32. 32. Finding an Optimal Solution Using XP Solver • Solver searches for the optimal solution to a problem involving several variables • Arrives at optimal solutions through an iterative procedure • Because it is an add-in, Solver might need to be activatedNew Perspectives on Microsoft Excel 2010 32
  33. 33. Setting Up Solver to Find a Solution XP • Specify three Solver parameters – Objective cell – Variable (or changing) cells – ConstraintsNew Perspectives on Microsoft Excel 2010 33
  34. 34. Setting Up Solver Constraints XP • Constraints confine the solution within a reasonable set of defined limits • Constraints supported by Solver – <=, >=, and = – integer or int – binary or bin – dif or AllDifferentNew Perspectives on Microsoft Excel 2010 34
  35. 35. Setting Up Solver Constraints XP • Add Constraint dialog boxNew Perspectives on Microsoft Excel 2010 35
  36. 36. Setting Up Solver Constraints XP • Completed Solver Parameters dialog boxNew Perspectives on Microsoft Excel 2010 36
  37. 37. Creating a Solver Answer Report XP • Solver can create three different reports – Answer report (the most useful) – Sensitivity report – Limits reportNew Perspectives on Microsoft Excel 2010 37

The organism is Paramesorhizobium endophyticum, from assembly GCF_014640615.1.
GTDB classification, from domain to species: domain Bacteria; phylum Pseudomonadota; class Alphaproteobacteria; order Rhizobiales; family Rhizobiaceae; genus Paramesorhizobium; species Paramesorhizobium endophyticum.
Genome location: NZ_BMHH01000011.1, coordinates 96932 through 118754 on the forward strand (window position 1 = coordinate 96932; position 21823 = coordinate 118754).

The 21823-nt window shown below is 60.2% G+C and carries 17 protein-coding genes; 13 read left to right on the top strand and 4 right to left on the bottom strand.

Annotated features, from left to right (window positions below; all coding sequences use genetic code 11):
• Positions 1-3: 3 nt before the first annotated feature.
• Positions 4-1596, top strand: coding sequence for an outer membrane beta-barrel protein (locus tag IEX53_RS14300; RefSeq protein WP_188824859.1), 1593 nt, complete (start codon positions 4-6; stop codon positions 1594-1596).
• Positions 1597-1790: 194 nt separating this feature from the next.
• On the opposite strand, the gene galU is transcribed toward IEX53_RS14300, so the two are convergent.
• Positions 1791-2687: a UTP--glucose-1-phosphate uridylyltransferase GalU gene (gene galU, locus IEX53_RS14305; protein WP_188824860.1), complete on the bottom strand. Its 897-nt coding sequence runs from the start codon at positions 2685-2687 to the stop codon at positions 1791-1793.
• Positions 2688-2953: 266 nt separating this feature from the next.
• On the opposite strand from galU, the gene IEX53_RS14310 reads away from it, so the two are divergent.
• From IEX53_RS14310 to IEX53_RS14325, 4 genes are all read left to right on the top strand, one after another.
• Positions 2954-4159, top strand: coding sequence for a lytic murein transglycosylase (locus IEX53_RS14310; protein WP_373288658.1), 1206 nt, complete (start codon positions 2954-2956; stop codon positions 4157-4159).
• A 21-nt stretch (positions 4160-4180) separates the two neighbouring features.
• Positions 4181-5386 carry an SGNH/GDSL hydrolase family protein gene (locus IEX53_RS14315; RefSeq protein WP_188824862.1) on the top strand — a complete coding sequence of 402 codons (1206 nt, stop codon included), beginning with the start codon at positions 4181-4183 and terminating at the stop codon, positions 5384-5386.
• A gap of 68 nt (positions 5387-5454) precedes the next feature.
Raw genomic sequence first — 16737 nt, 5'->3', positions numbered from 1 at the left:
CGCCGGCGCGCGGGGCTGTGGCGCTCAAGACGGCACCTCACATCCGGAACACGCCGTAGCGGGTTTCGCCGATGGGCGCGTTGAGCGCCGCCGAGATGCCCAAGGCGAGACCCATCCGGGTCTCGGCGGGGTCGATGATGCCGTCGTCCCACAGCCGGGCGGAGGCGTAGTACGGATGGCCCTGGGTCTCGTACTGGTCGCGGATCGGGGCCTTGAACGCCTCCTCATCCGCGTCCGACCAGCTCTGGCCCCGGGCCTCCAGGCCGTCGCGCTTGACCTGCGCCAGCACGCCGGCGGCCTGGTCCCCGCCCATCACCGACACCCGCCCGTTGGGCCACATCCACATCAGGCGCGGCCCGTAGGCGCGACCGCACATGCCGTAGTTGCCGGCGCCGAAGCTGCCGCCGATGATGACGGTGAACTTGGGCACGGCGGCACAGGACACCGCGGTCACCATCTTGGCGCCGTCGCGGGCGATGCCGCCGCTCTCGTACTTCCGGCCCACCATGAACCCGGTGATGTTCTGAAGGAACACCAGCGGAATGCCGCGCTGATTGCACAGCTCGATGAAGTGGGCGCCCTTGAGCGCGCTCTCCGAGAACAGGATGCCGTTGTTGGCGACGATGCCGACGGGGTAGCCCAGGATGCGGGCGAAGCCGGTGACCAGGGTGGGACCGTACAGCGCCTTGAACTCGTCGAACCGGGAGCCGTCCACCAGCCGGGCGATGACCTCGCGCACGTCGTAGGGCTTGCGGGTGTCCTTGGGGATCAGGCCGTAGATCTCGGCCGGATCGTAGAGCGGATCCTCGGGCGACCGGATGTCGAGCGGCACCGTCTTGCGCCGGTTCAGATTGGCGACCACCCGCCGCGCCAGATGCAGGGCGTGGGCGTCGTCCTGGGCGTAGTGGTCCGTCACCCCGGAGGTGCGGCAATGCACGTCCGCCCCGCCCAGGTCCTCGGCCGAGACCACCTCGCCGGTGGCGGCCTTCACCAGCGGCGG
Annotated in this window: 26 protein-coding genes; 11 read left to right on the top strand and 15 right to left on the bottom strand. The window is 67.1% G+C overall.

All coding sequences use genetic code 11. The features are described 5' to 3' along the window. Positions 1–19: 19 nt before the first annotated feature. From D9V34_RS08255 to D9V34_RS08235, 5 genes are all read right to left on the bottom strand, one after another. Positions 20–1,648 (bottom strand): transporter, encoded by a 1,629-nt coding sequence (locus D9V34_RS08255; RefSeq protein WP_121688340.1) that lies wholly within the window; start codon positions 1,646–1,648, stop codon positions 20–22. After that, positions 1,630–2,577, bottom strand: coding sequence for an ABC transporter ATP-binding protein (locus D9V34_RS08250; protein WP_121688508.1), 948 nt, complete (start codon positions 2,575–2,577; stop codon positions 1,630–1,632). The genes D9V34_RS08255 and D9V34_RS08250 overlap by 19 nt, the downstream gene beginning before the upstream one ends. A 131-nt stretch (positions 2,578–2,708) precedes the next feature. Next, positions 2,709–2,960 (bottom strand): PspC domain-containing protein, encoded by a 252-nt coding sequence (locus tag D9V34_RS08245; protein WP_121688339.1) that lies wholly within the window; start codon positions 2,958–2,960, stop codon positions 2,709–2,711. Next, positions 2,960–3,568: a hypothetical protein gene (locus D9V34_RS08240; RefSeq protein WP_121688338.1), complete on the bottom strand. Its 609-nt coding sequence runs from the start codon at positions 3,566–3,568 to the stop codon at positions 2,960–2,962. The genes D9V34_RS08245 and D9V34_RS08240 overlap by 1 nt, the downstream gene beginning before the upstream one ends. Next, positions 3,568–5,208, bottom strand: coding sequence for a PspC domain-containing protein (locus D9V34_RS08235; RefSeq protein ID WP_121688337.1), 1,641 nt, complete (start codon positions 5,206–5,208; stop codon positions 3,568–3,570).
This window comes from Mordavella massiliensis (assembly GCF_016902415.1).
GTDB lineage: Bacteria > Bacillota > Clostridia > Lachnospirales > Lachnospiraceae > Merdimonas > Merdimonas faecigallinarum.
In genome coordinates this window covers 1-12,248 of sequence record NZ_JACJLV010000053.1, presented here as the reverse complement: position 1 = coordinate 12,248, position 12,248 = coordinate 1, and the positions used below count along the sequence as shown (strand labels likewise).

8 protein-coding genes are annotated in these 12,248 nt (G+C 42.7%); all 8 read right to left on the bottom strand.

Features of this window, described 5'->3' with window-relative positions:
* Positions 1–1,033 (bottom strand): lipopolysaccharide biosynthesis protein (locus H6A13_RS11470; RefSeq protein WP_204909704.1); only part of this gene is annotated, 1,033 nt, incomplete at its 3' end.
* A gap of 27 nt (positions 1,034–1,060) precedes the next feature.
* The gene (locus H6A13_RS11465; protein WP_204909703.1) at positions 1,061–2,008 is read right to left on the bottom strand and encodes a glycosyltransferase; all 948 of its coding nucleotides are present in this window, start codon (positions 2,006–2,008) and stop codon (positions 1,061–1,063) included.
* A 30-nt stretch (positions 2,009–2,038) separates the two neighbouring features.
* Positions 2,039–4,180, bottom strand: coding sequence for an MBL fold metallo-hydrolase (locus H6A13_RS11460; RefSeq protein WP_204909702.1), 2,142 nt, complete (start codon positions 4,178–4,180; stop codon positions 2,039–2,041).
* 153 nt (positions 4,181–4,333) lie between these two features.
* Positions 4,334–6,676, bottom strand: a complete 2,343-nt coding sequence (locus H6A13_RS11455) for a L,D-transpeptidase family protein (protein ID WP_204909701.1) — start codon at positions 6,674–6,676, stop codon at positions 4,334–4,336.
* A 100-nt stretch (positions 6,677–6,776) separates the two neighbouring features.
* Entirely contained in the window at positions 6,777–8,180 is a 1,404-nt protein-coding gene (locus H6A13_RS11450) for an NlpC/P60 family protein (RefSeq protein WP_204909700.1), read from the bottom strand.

38. 38. Sections of a Solver Answer Report XP • Titles • Information about the objective cell: location, cell label, and cell’s original value and final values • Information about the changing cells (variable cells): location, column and row label, original value, and final value of each cell • Information about the constraints: not binding and binding, and slackNew Perspectives on Microsoft Excel 2010 38
  39. 39. Creating a Solver Answer Report XPNew Perspectives on Microsoft Excel 2010 39
  40. 40. Choosing a What-If Analysis Tool XP Data tables • To perform several what-if analyses involving one or two input cells and to display analysis in a tabular format • Easily displayed as charts Create a • For what-if analyses involving more than two input cells scenario • Scenario summary tables and scenario PivotTables can be used to obtain a quick snapshot of several possible outcomes • Scenarios can be merged and shared among several workbooks Solver • To maximize or minimize a value (provide a single solution or “best outcome”) • To set a calculated cell to a specific value Goal Seek • If you don’t need to specify any constraints on your solutionNew Perspectives on Microsoft Excel 2010 40
  41. 41. Saving and Loading Solver ModelsXP • Save parameters in cells in the worksheet – Reload the parameters from the worksheet cells without having to reformulate the problem – Create dozens of models that you can load and apply to your analysis as new data is entered • Load/Save Model dialog boxNew Perspectives on Microsoft Excel 2010 41
  42. 42. Saving and Loading Solver ModelsXP • Saved Solver modelNew Perspectives on Microsoft Excel 2010 42